You say, “Come to me.”

We are in Paris. You take my hand and lead me to shelter, far from the storm.

The Art of Coffee In The Rain


Meet me beneath the cloudless moon

On the path where the end begins

Make time stand still

Tell me again

all the beautiful and the terrible

Words carried by the wind

Forgive me as I turn, hands shaking

And cast off the dust of you

Arsenic, lead, silver, and bone



A paragraph from a scene titled, Do Right. The setting is a  fictional locale – Ardua Pier- where things happen

Truth lies in a dream.


The dull blast of a horn signaled a ship entering port. He listened as waves lapped against the pylons. The high-pitched sound of a woman’s laughter rang from the neighbouring sugar factory.  From a warehouse loft, somewhere high above the hillside, a violin’s music serenaded the stars.

Life is ever-changing, he thought, like the sea: calm and smooth, violent and rough. He yearned for a moment between struggle and triumph, a respite.

The hum of a car’s finely tuned engine interrupted his thoughts. He shivered and turned. Shielding his eyes from the glare of headlights, he watched as Rummy’s Cadillac inched closer to the bridge on the pier.

~ draft scene

Early morning sunlight crept in through the open window and kissed her on the shoulder.

He watched her sleep. Studied each soft inhale and exhale of  breath, traced a lock  of hair across the pillowcase.  The hair she refused to cut. Her signature, a self-styled rebellion against time and fashion mores.

Light crept across the bed, unveiling her face in real- time. She was his June with December’s eyes. He touched the scar beneath her chin and counted each freckle, long faded.

Time had caught him by surprise; he’d not seen himself growing older. Certainly, he had not seen her coming. It wasn’t supposed to play out this way. Now all he wanted  was to absorb her into oblivion.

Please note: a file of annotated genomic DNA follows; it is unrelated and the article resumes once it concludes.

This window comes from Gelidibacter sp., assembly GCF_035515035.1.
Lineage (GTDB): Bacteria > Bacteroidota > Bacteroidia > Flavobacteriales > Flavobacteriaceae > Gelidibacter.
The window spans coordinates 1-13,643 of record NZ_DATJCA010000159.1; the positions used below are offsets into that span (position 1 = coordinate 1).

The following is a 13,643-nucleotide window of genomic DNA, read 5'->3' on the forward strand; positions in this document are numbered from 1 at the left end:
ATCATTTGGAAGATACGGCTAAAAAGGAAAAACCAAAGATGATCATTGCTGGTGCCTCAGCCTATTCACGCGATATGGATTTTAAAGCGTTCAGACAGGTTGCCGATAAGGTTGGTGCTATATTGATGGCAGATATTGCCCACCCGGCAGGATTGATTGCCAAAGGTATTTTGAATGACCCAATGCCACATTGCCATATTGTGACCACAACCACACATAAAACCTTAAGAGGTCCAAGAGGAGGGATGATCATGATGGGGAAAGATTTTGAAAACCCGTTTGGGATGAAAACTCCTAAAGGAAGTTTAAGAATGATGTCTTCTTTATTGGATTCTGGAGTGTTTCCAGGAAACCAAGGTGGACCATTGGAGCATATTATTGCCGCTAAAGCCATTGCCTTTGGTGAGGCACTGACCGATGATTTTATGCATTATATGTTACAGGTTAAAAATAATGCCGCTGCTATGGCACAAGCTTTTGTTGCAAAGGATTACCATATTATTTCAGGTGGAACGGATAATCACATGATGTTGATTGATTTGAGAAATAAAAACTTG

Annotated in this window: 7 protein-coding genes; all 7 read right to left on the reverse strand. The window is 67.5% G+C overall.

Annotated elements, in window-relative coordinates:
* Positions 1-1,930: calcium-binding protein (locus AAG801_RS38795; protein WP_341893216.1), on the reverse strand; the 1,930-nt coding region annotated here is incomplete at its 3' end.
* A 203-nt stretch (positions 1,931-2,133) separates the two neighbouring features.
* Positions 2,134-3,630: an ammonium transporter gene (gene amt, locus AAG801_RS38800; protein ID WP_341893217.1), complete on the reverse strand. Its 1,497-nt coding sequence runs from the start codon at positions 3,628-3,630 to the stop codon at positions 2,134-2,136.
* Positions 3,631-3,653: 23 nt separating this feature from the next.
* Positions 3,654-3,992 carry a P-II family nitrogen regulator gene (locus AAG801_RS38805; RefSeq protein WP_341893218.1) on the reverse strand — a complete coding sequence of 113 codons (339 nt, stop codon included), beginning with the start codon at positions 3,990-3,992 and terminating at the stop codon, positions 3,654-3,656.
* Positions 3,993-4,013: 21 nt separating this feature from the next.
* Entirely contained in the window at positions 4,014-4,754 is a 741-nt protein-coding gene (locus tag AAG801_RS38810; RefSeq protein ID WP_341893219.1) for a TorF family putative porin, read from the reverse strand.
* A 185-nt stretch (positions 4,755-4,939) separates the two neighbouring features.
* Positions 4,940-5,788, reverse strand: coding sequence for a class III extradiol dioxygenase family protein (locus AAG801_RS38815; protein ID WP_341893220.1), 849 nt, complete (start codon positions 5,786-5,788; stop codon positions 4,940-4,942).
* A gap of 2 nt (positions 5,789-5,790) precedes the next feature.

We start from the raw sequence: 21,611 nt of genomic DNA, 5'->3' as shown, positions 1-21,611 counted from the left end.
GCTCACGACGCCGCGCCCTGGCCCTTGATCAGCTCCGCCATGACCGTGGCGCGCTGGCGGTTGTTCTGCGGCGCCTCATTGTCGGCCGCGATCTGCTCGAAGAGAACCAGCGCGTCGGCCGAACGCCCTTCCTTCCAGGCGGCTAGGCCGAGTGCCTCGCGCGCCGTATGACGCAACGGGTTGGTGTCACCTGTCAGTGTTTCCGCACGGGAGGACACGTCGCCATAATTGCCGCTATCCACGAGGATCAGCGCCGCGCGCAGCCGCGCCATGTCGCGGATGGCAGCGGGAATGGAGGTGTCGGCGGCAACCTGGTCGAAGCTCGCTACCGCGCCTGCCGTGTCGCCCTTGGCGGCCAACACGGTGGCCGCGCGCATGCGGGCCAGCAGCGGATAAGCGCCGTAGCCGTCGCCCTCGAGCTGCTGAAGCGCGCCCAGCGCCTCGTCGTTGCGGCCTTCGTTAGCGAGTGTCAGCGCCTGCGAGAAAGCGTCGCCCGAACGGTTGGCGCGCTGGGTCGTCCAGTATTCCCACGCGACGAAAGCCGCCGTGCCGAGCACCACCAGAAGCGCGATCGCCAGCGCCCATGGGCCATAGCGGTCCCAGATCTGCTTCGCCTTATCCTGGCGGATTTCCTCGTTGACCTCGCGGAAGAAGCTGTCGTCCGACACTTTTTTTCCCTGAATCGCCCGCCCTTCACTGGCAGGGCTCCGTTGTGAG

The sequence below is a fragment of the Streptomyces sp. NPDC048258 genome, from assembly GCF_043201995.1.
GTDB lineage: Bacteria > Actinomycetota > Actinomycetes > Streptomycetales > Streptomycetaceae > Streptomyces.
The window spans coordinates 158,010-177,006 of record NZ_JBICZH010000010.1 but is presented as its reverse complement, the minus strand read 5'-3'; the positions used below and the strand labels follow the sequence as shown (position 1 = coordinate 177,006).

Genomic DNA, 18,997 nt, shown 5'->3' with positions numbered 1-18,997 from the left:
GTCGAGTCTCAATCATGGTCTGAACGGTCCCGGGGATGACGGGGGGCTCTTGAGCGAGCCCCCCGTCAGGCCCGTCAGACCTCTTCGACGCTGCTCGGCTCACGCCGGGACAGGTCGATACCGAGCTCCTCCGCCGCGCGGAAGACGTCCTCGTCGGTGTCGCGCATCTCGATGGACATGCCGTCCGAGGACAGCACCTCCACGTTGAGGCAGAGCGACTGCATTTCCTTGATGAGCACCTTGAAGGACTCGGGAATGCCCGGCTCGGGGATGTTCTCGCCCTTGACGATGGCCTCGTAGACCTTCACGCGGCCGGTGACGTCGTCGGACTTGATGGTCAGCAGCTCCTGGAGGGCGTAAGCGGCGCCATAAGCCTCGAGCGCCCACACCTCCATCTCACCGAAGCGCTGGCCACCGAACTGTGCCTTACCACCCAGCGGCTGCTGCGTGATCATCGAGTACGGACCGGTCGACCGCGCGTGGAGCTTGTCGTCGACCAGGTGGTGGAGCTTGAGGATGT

Life could be a lonely act. How fast it goes. As seasons changed, he’d buried his father, then his mother, and cheated on his wives. Like the tease of spring, she  had tip- toed into his life, the odds stacked against her.

He’d warned. ” I carry a full bag.”

“Unpack,” she said.

Their future was uncertain. He knew this truth: she was hard to crush.




A View From A Window

dropping into another scene~


Roy’s arms reached for her and he whispered to no one. They existed in two worlds. A pane of glass separated him from his reality and Ella. A Sarah Vaughn song lulled his thoughts: ‘Lover Man.’

Meanwhile life went on. He knew this truth. The kids needed new shoes, Jacqueline nagged about a leaking tap, and the garage waited for paint.  


In a garden, thirteen blocks across town, Ella paused beside a rose-bush and turned. A gentle wind wrapped itself around her. She imagined a presence, felt a hand warm her waist. A low voice whispered into her ear, “Wish that you were here.” 

Ella turned, no one was there. She went back to her rose.

Across town, Roy rested his forehead against the glass. From outside he heard his daughters’ laughter.  He’d paint the garage for his father in law.


Thoughts rammed Roy’s mind. He leaned to rest his forehead  against the kitchen window. The glass cooled the fire that raged through his head.  Reality is here and now.